Depending on the size of the police department and state requirements, typical firearms qualifications are 50 rounds. Distance varies from 3 yards to 15 yards. Officers also shoot at a stationary target. This qualifies officers; that’s it. This does not test proficiency. Most cops only do the yearly minimum and that’s it. Only a small percentage of that will go shoot at a range to work on the fundamentals and become proficient.
Proficiency is measured through real firearms training. It tests every officer’s physical, psychological, and physiological state. Treat firearms training like it should be, firearms training.
Officers should be required and be proficient in taking apart, cleaning, putting together, and firing their weapons. They need to have a working knowledge of the weapon assigned to them and the caliber of ammunition they carry.
Let’s switch gears, the public sees all kinds of different police vehicles. During the police academy, I was trained to drive a Ford Crown Victoria. It was a one-week Emergency Vehicle Operation Course (EVOC). The goal of the course was for the officer to learn how the police car handles and what it can do and can’t do. I have not accomplished any sort of EVOC training since the academy. I’ve been issued other cruisers over the years. Driving a car down the road is a lot different from driving with lights and sirens responding to a gun call. I believe EVOC is a core task that officers need to be tested on annually or bi-annually. Again, you’ll get more proficient when driving with your blue lights and sirens. You’ll be more proficient during high-speed pursuits.
In the end, there are core tasks that officers must be proficient in. Qualifying is not enough. Qualifying is a CYA for police departments just to show that an officer can shoot a target. The real test is proficiency and with proficiency comes confidence.
A confident cop is a capable cop.
 Remsberg, Chuck. “New Study on Shooting Accuracy. How Does Your Agency Stack up? – Force Science.” Force Science – Research | Training | Consulting, 12 Jan. 2019, https://www.forcescience.com/2018/11/new-study-on-shooting-accuracy-how-does-your-agency-stack-up/.
Ayman Kafel is the co-founder and managing partner of Project Sapient Podcast. It is the #1 law enforcement and military podcast with over 12,000 listeners and growing rapidly in just under a year. Project Sapient was founded to engage brothers and sisters in law enforcement and military communities in conversations that need to be had and exemplify the positive and unpack the controversy plaguing the profession and our society.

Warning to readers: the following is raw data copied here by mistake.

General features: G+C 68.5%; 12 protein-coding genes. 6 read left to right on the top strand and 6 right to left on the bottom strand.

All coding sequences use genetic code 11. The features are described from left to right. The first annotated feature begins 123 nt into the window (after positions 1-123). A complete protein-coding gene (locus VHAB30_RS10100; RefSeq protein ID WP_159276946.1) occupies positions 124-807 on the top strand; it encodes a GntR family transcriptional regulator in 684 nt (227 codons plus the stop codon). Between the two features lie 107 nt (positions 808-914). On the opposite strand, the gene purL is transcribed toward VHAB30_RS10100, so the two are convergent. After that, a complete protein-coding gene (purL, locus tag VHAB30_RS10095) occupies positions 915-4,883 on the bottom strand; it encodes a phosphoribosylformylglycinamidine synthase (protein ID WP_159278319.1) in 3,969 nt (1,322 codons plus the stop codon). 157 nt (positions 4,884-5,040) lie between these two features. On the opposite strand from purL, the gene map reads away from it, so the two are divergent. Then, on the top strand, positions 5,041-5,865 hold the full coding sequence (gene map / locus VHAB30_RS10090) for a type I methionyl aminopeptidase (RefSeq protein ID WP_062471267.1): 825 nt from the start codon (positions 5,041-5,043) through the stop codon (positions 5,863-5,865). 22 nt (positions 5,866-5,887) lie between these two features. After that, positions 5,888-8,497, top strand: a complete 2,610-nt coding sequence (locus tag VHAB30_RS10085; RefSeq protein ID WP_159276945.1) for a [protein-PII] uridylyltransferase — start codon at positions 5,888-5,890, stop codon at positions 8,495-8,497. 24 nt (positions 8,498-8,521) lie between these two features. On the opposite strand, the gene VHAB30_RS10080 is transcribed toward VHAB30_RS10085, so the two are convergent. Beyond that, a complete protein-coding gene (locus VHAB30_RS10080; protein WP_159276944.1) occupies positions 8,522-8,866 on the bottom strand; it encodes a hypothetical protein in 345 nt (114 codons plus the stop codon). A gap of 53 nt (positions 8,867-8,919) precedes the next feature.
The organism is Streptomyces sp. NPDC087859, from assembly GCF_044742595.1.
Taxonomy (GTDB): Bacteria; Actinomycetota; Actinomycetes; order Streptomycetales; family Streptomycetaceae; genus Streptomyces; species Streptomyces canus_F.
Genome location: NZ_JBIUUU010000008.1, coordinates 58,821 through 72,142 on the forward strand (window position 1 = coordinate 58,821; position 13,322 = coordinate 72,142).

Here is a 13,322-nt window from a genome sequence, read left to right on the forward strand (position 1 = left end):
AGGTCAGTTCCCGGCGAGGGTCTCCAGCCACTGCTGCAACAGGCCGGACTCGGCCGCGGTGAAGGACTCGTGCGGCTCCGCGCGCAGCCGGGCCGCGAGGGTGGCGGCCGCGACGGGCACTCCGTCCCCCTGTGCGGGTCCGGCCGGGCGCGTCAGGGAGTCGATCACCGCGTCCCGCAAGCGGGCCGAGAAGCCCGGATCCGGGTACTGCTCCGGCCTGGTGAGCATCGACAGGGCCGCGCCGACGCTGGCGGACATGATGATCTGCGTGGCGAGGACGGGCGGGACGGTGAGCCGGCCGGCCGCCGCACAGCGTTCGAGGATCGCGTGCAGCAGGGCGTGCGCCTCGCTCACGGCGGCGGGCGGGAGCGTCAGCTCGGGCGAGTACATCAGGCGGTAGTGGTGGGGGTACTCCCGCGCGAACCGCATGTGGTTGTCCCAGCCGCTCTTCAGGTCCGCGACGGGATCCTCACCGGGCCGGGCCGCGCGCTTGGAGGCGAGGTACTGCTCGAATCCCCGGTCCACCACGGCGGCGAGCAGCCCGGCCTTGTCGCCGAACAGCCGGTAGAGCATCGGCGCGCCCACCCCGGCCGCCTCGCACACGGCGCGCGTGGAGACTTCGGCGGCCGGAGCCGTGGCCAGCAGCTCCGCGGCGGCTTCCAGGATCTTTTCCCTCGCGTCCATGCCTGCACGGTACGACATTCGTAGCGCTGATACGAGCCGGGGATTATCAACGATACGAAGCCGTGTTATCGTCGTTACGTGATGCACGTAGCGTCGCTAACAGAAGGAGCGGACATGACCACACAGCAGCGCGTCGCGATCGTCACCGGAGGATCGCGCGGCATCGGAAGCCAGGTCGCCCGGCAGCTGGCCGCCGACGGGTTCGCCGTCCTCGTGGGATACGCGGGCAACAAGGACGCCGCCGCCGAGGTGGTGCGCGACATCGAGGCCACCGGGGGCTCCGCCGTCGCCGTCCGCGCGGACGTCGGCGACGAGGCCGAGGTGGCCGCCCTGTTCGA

Ayman has seen the ugliness of war and evil in the world. He has survived two civil wars prior to immigrating to the United States in the late eighties.
In addition, Ayman is an Army Combat Veteran who was deployed during Operation Iraqi Freedom in 2005. He became a police officer in 2007 after 8 years of service in the Army.
Ayman has been a police officer for over 15 years. He has worked as a patrol officer, plain-clothes officer, detective, fire investigator, Metro SWAT operator, DEA Task Force Officer, DEA Special Response Team assistant team leader.
His current position is the commander of his department’s Problem-Oriented Policing Unit. He leads a team of investigators that employs unconventional methods and Special Forces philosophy in achieving specific objectives in the communities he serves. These unconventional methods range from winning hearts and minds to specific strategic law enforcement actions to arrest and prosecute those who are the root cause of various crimes.
Ayman has made it his mission to use his experience and bring awareness of PTSD, TBI, depression and various other mental health disorders that are very prevalent in the veteran and law enforcement communities. To talk openly and confidently about these things without the stigma of what society labels combat veterans and law enforcement have.